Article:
The Stone Foxes Keep On Looking Up

It’s just another day in a life of a California rock star as Shannon Koehler gazes at the lofty buildings of the San Francisco financial district. He’s on his way to meet with his lawyer before brainstorming ideas for the newest Stone Foxes music video. Yes, they still make those.

July 3 | 6 p.m.
Sally Gephardt Amphitheater | Truckee Regional Park

“It’s a lot of bullshit, but it’s really fun,” says the 32-year-old frontman for one of San Francisco’s best living rock bands. “I keep trying to look up and it’s giving me a good perspective.”

Part of his work today consists of trying on various pairs of white pants for the upcoming shoot.

“I’ve got these little spindly legs, so I gotta have the perfect pants,” he says. “No one likes shopping around in these department stores. I’m in the dressing room with Levis I can’t get my legs out of and an ass that fits just right, but I think we’ll figure it out.”

After another day in the trenches, Koehler BARTs back to Ocean Avenue where he’s watched the Golden Gate city turn from bohemian mecca to corporate dystopia before his eyes.

“The wealth disparity is incredibly real, and we sing about that a lot,” he says. “I feel like its always good to dive into the injustice. It’s incredibly inspiring for dark and beautiful music. We’ve been lucky enough to keep it rolling and that’s wonderful, but the city’s hard for a lot of people. At this point, we’ve made it a point of pride to stay in San Francisco and keep playing music in the city that we migrated to. It’s the roots of everything that we started playing. We’ve grown up and gotten our own tastes and turned the music into our own music, but to be a part of that and to follow in the San Francisco path has been a beautiful experience.”

Later that night, Koehler will scope locations for choreography in an Oakland neighborhood, probably Rockridge or somewhere nice and quiet where he won’t cause too much trouble.

“It’s all part of the gig,” says the humorous, yet humble artist. “Somebody has to figure out how many hip thrusts to do and where the people show up for the random dance party.”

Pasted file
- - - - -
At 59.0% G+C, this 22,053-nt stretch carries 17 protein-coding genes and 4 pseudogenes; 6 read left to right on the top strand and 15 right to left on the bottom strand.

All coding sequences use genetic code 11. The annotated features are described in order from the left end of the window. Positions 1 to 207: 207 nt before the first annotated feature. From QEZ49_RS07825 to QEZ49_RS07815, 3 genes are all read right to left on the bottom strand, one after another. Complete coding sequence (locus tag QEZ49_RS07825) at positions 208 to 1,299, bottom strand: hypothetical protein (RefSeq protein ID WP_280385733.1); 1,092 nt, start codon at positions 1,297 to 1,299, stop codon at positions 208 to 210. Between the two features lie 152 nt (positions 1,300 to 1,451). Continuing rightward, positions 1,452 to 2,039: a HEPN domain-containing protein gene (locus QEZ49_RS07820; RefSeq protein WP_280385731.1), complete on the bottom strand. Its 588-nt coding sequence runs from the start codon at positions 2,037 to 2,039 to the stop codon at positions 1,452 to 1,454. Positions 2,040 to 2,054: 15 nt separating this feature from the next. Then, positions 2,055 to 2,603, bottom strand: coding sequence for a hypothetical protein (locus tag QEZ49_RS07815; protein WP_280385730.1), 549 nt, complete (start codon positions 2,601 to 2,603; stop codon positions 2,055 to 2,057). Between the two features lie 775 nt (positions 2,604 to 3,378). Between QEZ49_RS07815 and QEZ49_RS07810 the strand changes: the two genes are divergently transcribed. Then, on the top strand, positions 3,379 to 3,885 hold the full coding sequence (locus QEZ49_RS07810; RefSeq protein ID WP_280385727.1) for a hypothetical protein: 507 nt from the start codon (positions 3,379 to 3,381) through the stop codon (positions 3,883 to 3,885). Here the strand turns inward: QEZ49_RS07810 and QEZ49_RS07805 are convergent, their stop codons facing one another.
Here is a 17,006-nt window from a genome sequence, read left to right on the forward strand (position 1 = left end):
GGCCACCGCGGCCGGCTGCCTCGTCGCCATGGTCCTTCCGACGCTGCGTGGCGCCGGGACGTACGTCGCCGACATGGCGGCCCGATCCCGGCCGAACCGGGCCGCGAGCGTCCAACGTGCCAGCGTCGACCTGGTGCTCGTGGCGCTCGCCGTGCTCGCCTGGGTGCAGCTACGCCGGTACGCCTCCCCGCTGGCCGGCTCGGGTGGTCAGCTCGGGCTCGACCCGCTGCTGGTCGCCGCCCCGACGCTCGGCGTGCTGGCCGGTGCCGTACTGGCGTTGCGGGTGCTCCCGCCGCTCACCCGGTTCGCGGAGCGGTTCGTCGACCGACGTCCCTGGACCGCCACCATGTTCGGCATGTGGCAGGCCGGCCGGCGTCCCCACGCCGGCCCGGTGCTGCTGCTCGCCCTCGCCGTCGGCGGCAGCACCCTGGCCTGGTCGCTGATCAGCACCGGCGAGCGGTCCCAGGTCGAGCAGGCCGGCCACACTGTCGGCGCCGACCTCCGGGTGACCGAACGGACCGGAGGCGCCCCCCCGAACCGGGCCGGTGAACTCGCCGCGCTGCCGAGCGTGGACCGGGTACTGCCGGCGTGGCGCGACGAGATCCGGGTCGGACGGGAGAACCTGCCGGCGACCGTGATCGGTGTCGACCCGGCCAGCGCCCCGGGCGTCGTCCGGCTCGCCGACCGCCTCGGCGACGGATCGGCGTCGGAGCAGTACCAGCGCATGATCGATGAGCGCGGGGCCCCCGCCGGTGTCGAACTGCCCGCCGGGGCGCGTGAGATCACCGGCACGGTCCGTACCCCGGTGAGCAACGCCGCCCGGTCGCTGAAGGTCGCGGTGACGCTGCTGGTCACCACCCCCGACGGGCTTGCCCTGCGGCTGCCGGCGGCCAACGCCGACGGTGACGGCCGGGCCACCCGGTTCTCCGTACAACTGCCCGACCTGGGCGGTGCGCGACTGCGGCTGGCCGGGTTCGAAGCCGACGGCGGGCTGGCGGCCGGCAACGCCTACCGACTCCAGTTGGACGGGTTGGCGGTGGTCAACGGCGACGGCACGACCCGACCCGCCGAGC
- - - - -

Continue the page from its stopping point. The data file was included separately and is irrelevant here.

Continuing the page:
The video will support a new EP The Stone Foxes plan to release this fall. It’s been four years since their last LP “Twelve Spells” and its 2016 follow-up “Live From the Loin” on which the crowd was instructed from the outset to “be f**king loud.”

They might not have needed that much encouragement. Since forming in 2005 when brothers Shannon and Spence Koehler left the sleepy Southern Sierra hamlet of Tollhouse for college at San Francisco State, they’ve been a hard-driving, passionate and fearless city mainstay known from stripping rock ‘n’ roll back to its primal roots in no-holds-barred live shows.

Shannon describes Tollhouse as “a post office with a gas station and what used to be a videotape rental place”.

“That’s why I play,” he says. “I just wanted to play baseball and he got a guitar and if I didn’t do that with him, I didn’t have no one to play with.”

Although Spence rarely plays live with the group anymore — he helped open for Weezer at the Nob Hill Masonic Auditorium in January — he and Shannon still get together to write music for the band.

“My god growing up was Bob Dylan,” says Koehler. “I’ll argue the merits of song versus jam all day long, but I need the song, the lyrics and the story. Being up front a lot more singing and playing harmonica, it’s like an evolution. For so long, I was really concentrated on drumming and trying to get better at that. My focus sort of switched to melody and vocals and what are we really trying to achieve outside of hitting hard all the time.”

A rotating cast of Bay Area contemporary, rock-music royalty including Elliott Peltzman, Vince Dewald, Ben Andrews and Brian Bakalian flesh out the unfiltered, straight-up rock ‘n’ roll performances on the road.

“I’ve always been a people person,” he says. “I love the music, but most of all I love the people. Although we never totally get away from where we came from, if you stop moving you get stuck and you get in a f**king rut and that’s no place to be. There’s an evolution happening in myself and in everyone in the world so that’s what I’m feeding on to. It feels good if you can embrace it.” |